sulky on a gear-drive


LawnSite Senior Member
southern ontario
We're thinking of a stand-up sulky for our 54&quot; Ransomes Gear-Drive WB. I've heard from a couple of different people that it's not recommended to get one for a gear-driven machine, only hydro. Belt-slippage I guess. We'd be cutting schools with it - wide open and flat. Anyone run a gear-drive w/sulky? Any problems? <p>Thanks.<p>P.S. Afraid if we opted for a sit-down sulky I'd have to stop the machine every 20min to take a much bouncin' of the kidneys!<p>----------<br>Dave in S.Ontario<br>
No problem espically for a flatlander like you Dave.<p>I would buy a spare tranny just in case and<br>install new tranny output shaft bushings and<br>snap rings.<p>Also you should also weld some heavy angle iron over the mounting area on the mower so<br>the attachment plate has something solid to mount up to.<p>If it is not real bumpy a used standard toro sit down sulky is an option.<p>But any two wheel job were you hands always<br>are the same distance from the controls will wore fine. I bought my first stand on sulky <br>back in 1994. <br>

ProCut Lawn Service

LawnSite Member
Lakeland, Fl
I havent had a problem running velkes on my gear drive walk behinds. Know lots of people who also have them without any problems.<p>----------<br>ProCut Lawn Service<br>Lakeland, Fl<br>
kermit wrote:<p>&gt;Lawrence, just curious, why stand if you could sit? <br> <br>Standing the turf rider give true zero turn<br>abilities and are better for use on most<br>sites and especially residential and small<br>commercial work. When the turf is rough a<br>stand on sulky is worth its weight in gold.<p>All my machines can accept one of the stand on units or a toro standard sit down sulky.<p>I only use the toro sit down sulky on the<br>athletic fields at this time.<p>In the works is a new homemade wide area combo core aerator and sulky made from a old piece of<br>golf course equipment. 48&quot; width.

Richard Martin

LawnSite Fanatic
Greenville, NC
If you plan to use a sulky of any type behind a Peerless tranny make sure you know how to change the tranny especially on wider cut/heavier mowers. The Peerless tranny is weak and will only last for a couple of hundred hours before failing.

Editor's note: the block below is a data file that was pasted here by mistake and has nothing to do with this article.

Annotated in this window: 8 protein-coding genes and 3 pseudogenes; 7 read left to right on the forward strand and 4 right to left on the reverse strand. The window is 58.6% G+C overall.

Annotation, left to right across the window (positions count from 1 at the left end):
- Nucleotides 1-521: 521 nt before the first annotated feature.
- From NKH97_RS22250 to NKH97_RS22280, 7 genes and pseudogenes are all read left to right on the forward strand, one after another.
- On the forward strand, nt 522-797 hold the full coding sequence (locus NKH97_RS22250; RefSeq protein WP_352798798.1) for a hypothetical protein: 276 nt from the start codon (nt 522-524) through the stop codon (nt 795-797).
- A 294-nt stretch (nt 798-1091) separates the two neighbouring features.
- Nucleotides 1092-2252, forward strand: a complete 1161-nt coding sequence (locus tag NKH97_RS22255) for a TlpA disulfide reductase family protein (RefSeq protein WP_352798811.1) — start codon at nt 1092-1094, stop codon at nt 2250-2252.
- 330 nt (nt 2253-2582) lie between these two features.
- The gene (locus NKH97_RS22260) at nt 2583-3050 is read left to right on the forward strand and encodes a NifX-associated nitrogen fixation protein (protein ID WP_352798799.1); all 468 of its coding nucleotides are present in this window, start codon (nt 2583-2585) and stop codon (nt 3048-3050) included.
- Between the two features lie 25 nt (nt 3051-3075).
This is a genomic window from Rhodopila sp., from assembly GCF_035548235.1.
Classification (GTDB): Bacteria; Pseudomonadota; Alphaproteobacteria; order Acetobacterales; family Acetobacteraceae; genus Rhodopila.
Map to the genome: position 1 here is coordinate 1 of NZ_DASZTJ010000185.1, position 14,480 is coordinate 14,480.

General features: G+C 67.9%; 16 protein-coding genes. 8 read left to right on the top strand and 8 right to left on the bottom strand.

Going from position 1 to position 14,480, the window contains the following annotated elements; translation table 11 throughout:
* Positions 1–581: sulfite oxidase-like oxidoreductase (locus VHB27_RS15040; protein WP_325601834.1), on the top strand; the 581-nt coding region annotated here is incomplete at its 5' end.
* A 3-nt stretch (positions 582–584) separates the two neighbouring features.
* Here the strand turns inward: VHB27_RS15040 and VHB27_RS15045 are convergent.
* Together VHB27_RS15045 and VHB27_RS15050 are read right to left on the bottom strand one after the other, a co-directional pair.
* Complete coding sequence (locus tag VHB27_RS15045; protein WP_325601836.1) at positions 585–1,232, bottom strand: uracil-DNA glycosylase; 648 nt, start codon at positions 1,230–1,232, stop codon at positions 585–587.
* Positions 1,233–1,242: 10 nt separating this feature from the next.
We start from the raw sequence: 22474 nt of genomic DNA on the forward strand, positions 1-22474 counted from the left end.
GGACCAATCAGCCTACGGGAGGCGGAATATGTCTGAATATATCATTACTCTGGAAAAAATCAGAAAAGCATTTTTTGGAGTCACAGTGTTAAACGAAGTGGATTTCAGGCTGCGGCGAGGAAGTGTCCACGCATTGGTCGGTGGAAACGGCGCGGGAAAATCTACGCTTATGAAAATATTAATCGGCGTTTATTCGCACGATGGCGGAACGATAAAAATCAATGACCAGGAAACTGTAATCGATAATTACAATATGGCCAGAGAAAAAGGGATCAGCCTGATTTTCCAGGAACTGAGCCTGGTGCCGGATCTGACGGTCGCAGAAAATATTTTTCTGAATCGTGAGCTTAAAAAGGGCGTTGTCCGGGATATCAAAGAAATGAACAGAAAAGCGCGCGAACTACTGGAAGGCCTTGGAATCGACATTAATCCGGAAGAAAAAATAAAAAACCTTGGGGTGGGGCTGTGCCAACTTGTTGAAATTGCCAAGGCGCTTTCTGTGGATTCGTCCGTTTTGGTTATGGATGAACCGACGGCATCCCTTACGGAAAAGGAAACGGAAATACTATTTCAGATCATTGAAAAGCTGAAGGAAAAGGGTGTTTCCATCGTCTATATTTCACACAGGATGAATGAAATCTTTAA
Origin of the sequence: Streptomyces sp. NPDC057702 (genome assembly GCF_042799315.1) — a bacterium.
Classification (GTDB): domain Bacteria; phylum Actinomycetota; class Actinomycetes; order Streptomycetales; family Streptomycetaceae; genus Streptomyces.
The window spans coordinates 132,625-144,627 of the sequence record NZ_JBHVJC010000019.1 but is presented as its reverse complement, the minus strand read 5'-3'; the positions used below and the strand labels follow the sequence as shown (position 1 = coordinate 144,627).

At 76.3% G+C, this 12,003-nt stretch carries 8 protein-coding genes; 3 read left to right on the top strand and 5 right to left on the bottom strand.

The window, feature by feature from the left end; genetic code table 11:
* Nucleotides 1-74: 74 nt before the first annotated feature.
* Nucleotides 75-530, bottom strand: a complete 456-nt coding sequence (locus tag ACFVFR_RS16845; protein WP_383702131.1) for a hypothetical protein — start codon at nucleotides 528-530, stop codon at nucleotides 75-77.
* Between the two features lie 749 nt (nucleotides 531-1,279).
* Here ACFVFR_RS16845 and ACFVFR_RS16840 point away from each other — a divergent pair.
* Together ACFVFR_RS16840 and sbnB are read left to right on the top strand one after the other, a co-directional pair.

You can usually get 300-400 hours before the<br>needle bearings take a vacation. <p>If you want to play with gear drives you need<br>a spare tranny behind the seat of your truck at all times. But it's still much better<br>riding at 5 mph than walking at 3mph in 90<br>degree heat with 80% humidity.<p>You have to accept the transmission failures<br>as a fact of doing business and have spares.<br>


LawnSite Bronze Member
Anyway, as I was saying, (All else being equal) it's cheaper to mow with a Hydro than a gear drive.
On average it costs me $50 to rebuild (parts)<br>a tranny. Hydros are $1500 over gear drives<br>so I will have to go thru 30 trannys at every<br>400 hours or put 12,000 hours on the gear drive to equal the inital cost over the<br>hydro.<p>But then when you factor in that I only buy<br>good used mowers for $700 now that if my transmission costs are a staggering .13 cents<br>per hour you can now see that old gear drives<br>are actually cheaper to operate.<p>I spent a lot of time and money this winter <br>to get my equipment in bristol condition.


LawnSite Bronze Member
If you add in your time or the cost of a new transmission, the costs approach .50/hour. In transmissions ALONE, the hydro can pay for itself in 3,000 hours. Add in belts, wet conditions useablility and resale value and MOST operators cannot afford to work with belt drives.<p>Small ones are okay and competent mechanics such as Mr. Stone make belt drives okay.

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